OBJECTIVE The authors examined midlife outcomes of childhood bullying victimization. METHOD Data were from the British National Child Development Study, a 50-year prospective cohort of births in 1 week in 1958. The authors conducted ordinal logistic and linear regressions on data from 7,771 participants whose parents reported bullying exposure at ages 7 and 11 years, and who participated in follow-up assessments between ages 23 and 50 years. Outcomes included suicidality and diagnoses of depression, anxiety disorders, and alcohol dependence at age 45; psychological distress and general health at ages 23 and 50; and cognitive functioning, socioeconomic status, social relationships, and well-being at age 50. RESULTS Participants who were bullied in childhood had increased levels of psychological distress at ages 23 and 50. Victims of frequent bullying had higher rates of depression (odds ratio=1.95, 95% CI=1.27-2.99), anxiety disorders (odds ratio=1.65, 95% CI=1.25-2.18), and suicidality (odds ratio=2.21, 95% CI=1.47-3.31) than their nonvictimized peers. The effects were similar to those of being placed in public or substitute care and an index of multiple childhood adversities, and the effects remained significant after controlling for known correlates of bullying victimization. Childhood bullying victimization was associated with a lack of social relationships, economic hardship, and poor perceived quality of life at age 50. CONCLUSIONS Children who are bullied-and especially those who are frequently bullied-continue to be at risk for a wide range of poor social, health, and economic outcomes nearly four decades after exposure. Interventions need to reduce bullying exposure in childhood and minimize long-term effects on victims' well-being; such interventions should cast light on causal processes.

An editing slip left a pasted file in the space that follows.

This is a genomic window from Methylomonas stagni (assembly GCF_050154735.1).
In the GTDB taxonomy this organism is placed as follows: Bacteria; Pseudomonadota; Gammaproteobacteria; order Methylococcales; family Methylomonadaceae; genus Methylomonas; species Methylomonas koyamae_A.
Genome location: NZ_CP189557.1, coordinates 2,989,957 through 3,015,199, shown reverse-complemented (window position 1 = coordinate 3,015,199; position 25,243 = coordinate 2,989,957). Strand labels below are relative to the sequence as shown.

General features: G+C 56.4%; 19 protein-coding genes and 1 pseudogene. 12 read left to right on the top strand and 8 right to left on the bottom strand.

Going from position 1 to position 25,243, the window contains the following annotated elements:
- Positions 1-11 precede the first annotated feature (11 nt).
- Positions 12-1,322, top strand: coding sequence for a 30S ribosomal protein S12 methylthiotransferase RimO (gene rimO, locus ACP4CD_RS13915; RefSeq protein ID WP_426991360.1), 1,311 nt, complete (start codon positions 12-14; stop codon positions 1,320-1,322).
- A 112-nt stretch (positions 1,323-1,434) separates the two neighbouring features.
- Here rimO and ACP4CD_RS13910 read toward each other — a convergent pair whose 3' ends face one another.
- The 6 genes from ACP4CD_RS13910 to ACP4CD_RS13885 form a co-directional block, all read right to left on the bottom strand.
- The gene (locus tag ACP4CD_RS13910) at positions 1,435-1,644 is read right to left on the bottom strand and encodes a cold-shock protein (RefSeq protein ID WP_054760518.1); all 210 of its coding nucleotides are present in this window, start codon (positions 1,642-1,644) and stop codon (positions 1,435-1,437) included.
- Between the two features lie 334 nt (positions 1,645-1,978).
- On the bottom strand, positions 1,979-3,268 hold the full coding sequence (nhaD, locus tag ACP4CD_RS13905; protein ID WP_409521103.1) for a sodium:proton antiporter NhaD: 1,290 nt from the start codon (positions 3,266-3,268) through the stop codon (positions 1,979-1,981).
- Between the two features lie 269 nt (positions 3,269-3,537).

The impact of bullying in all forms on the mental health and safety of adolescents is of particular interest, especially in the wake of new methods of bullying that victimize youths through technology. The current study examined the relationship between victimization from both physical and cyber bullying and adolescent suicidal behavior. Violent behavior, substance use, and unsafe sexual behavior were tested as mediators between two forms of bullying, cyber and physical, and suicidal behavior. Data were taken from a large risk-behavior screening study with a sample of 4,693 public high school students (mean age = 16.11, 47 % female). The study’s findings showed that both physical bullying and cyber bullying associated with substance use, violent behavior, unsafe sexual behavior, and suicidal behavior. Substance use, violent behavior, and unsafe sexual behavior also all associated with suicidal behavior. Substance use and violent behavior partially mediated the relationship between both forms of bullying and suicidal behavior. The comparable amount of variance in suicidal behavior accounted for by both cyber bullying and physical bullying underscores the important of further cyber bullying research. The direct association of each risk behavior with suicidal behavior also underscores the importance of reducing risk behaviors. Moreover, the role of violence and substance use as mediating behaviors offers an explanation of how risk behaviors can increase an adolescent’s likelihood of suicidal behavior through habituation to physical pain and psychological anxiety.